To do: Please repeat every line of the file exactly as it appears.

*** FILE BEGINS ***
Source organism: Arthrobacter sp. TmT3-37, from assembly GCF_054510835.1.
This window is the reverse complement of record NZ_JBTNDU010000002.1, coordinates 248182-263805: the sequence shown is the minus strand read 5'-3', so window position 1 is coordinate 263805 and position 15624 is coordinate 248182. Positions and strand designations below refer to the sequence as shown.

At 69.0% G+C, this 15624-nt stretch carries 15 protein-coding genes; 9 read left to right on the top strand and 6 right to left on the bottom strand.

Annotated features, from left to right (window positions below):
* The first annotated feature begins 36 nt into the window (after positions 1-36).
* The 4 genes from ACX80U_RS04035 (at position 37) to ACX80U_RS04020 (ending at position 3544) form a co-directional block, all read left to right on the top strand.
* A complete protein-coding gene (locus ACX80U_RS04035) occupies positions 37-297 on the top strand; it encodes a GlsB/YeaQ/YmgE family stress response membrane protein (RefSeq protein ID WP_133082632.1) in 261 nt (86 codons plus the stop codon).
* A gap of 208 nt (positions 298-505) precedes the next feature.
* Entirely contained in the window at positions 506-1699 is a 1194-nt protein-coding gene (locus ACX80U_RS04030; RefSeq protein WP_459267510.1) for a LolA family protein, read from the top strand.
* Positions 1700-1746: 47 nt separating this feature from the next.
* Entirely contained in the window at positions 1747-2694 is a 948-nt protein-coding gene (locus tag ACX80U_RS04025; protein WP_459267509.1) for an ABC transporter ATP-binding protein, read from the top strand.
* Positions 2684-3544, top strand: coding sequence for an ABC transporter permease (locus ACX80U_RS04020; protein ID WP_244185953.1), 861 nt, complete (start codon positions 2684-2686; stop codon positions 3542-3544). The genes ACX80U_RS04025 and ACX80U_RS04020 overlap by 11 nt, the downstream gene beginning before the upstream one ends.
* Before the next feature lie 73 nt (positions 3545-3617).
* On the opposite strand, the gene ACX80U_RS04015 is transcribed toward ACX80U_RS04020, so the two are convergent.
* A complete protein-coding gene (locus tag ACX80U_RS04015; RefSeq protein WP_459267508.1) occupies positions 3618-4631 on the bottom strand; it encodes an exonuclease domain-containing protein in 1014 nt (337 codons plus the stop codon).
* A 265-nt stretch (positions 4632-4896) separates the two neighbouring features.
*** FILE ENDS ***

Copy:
Source organism: Arthrobacter sp. TmT3-37, from assembly GCF_054510835.1.
This window is the reverse complement of record NZ_JBTNDU010000002.1, coordinates 248182-263805: the sequence shown is the minus strand read 5'-3', so window position 1 is coordinate 263805 and position 15624 is coordinate 248182. Positions and strand designations below refer to the sequence as shown.

At 69.0% G+C, this 15624-nt stretch carries 15 protein-coding genes; 9 read left to right on the top strand and 6 right to left on the bottom strand.

Annotated features, from left to right (window positions below):
* The first annotated feature begins 36 nt into the window (after positions 1-36).
* The 4 genes from ACX80U_RS04035 (at position 37) to ACX80U_RS04020 (ending at position 3544) form a co-directional block, all read left to right on the top strand.
* A complete protein-coding gene (locus ACX80U_RS04035) occupies positions 37-297 on the top strand; it encodes a GlsB/YeaQ/YmgE family stress response membrane protein (RefSeq protein ID WP_133082632.1) in 261 nt (86 codons plus the stop codon).
* A gap of 208 nt (positions 298-505) precedes the next feature.
* Entirely contained in the window at positions 506-1699 is a 1194-nt protein-coding gene (locus ACX80U_RS04030; RefSeq protein WP_459267510.1) for a LolA family protein, read from the top strand.
* Positions 1700-1746: 47 nt separating this feature from the next.
* Entirely contained in the window at positions 1747-2694 is a 948-nt protein-coding gene (locus tag ACX80U_RS04025; protein WP_459267509.1) for an ABC transporter ATP-binding protein, read from the top strand.
* Positions 2684-3544, top strand: coding sequence for an ABC transporter permease (locus ACX80U_RS04020; protein ID WP_244185953.1), 861 nt, complete (start codon positions 2684-2686; stop codon positions 3542-3544). The genes ACX80U_RS04025 and ACX80U_RS04020 overlap by 11 nt, the downstream gene beginning before the upstream one ends.
* Before the next feature lie 73 nt (positions 3545-3617).
* On the opposite strand, the gene ACX80U_RS04015 is transcribed toward ACX80U_RS04020, so the two are convergent.
* A complete protein-coding gene (locus tag ACX80U_RS04015; RefSeq protein WP_459267508.1) occupies positions 3618-4631 on the bottom strand; it encodes an exonuclease domain-containing protein in 1014 nt (337 codons plus the stop codon).
* A 265-nt stretch (positions 4632-4896) separates the two neighbouring features.